The Fed cuts rates again amid low inflation. What’s keeping it down?
Jared Franz

The Federal Reserve cut interest rates by 25 basis points at its September meeting — the second cut this year. This easy monetary policy is thanks in part to low inflation. But why has inflation remained so low, especially in the face of a tight labor market?

The reasons, which are partly structural and partly cyclical, will likely keep interest rates low and the Fed in an accommodative mood for a while.

Major central banks worry that these factors could have a sustained disinflationary impact, especially on developed economies. As a result, they are willing to continue to experiment with unconventional monetary policy. The Fed isn’t the only major central bank taking early action. The European Central Bank also cut its deposit rate to a record low of –0.5 in September and announced plans to restart quantitative easing (QE).

Low inflation is troubling to central bankers because if it dips too low an economy could fall into deflation. As economic textbooks teach, the prospect that things will cost less tomorrow than they do today encourages people to delay buying. They are also less likely to borrow, as debt balances become harder to pay off over time amid deflation. If enough people cut spending and avoid credit, then businesses are less likely to hire and invest.

Whether central banks can bring inflation closer to target remains to be seen. Here are the five most significant factors keeping inflation down.

1. Technology drives disinflation across industries.

As companies modernize and become more efficient, they are able to reduce costs and pass on lower prices to consumers. Take Amazon’s acquisition of Whole Foods, for example. The first thing Amazon did was to cut prices on eggs, butter, cheese, milk and other products.

But technology also has an impact on more complex goods and services prices. The auto industry provides a clear example. Old internal combustion engine cars were made of steel, aluminum and other raw materials. As cars transition into computers that offer autonomous driving, the raw materials will be very different.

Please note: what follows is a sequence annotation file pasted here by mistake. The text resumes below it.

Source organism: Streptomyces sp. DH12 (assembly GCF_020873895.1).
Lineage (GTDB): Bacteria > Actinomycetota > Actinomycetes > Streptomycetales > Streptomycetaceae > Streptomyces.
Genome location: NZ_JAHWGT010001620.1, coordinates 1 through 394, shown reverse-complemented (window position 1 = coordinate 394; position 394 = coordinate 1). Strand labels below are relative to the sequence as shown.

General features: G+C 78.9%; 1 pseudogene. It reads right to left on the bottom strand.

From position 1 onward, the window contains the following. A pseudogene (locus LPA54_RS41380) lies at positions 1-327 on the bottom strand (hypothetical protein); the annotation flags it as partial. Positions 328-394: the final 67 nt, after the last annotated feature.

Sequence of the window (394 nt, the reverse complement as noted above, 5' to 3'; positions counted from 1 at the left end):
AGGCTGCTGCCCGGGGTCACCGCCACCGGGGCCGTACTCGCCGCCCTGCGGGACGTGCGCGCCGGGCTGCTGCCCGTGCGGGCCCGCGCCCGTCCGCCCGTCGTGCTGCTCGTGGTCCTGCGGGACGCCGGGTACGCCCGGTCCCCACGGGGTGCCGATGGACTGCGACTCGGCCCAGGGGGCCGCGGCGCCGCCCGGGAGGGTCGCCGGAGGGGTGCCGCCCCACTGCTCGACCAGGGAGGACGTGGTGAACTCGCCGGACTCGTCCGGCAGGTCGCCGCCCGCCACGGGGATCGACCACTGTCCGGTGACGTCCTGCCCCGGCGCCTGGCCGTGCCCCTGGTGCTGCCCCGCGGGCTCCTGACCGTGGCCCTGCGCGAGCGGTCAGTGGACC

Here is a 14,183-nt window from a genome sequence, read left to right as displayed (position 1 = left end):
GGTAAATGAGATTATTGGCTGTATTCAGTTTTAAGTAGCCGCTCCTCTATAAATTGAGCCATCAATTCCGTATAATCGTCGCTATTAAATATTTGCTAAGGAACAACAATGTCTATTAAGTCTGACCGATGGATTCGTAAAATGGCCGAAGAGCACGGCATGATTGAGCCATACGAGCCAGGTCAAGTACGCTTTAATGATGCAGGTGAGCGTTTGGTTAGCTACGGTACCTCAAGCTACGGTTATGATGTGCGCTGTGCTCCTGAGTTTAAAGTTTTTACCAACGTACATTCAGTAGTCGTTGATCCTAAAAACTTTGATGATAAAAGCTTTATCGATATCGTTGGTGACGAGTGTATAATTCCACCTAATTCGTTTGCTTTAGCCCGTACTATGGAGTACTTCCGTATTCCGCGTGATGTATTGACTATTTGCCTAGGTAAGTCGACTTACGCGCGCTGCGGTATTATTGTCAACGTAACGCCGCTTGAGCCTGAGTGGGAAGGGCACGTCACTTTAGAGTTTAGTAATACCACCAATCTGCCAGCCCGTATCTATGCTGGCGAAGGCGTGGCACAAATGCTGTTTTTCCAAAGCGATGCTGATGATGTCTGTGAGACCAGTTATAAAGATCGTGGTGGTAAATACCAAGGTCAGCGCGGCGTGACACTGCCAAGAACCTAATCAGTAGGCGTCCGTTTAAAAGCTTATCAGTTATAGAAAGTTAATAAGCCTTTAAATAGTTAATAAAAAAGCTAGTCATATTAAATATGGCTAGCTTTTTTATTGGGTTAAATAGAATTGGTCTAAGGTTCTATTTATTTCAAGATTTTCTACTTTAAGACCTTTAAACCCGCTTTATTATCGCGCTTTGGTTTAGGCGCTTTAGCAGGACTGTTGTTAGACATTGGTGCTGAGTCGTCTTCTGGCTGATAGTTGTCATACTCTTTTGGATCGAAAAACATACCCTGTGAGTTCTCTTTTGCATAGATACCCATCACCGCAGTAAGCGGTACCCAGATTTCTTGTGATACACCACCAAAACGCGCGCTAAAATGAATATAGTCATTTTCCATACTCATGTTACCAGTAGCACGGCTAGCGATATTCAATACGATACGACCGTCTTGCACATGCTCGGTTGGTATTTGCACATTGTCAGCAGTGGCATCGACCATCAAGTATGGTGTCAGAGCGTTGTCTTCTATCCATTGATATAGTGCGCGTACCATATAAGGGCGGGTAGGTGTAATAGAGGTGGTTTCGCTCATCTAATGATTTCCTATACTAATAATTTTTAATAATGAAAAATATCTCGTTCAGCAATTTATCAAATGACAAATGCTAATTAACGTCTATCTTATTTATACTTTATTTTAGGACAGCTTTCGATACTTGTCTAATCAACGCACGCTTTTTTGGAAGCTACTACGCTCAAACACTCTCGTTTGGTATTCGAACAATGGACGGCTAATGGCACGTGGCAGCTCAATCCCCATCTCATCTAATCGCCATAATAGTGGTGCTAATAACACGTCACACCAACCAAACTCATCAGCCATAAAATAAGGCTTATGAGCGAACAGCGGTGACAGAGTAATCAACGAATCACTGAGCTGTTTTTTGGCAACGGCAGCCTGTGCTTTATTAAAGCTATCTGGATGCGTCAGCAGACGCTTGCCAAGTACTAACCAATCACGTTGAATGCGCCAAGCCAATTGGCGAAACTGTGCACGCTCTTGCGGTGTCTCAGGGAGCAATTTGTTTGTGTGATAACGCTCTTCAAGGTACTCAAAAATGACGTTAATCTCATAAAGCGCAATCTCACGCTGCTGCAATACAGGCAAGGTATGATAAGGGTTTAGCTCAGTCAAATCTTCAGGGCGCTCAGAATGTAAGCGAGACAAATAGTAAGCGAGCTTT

Computing power is historically disinflationary — if not outright deflationary — because computing power gets faster, parts get better and algorithms get smarter. That’s disinflationary. This type of technological change is impacting many industries.              

2. U.S. consumers are saving more and spending less.

American consumers are behaving differently than they have during past economic expansions. They are saving more and spending less, a behavior that economists refer to as deleveraging. This is supported by the data: Household debt-to-GDP is at 76, down from almost 100 heading into the last recession.

To understand one way in which this influences inflation, consider housing — a major source of shelter costs. This component is the largest in the inflation basket. So if Americans aren’t increasingly borrowing to buy homes (and driving up prices in the process), then inflation will have a harder time gaining steam.

Core inflation — the measure that strips out the volatile food and energy components — has only been above the Fed’s 2% target for one sustained period over the past 25 years. And that was at the height of the housing bubble.


The dynamics of a slow recovery, like we’ve seen in the U.S., also come into play. If this expansion had been characterized by stronger sustained growth, demand would have been greater as well. Without as much spending by consumers, prices have not drifted upwards in the way you would expect during the upswing of an economic cycle.

3. Rising asset prices have not translated into much greater spending.

The Fed’s efforts to stimulate the economy through its asset-buying programs definitely impacted some prices: Equities and other financial asset prices have soared. This has disproportionately benefited wealthy consumers whose financial portfolios have improved but hasn’t resulted in much additional spending since higher income consumers save much of their income.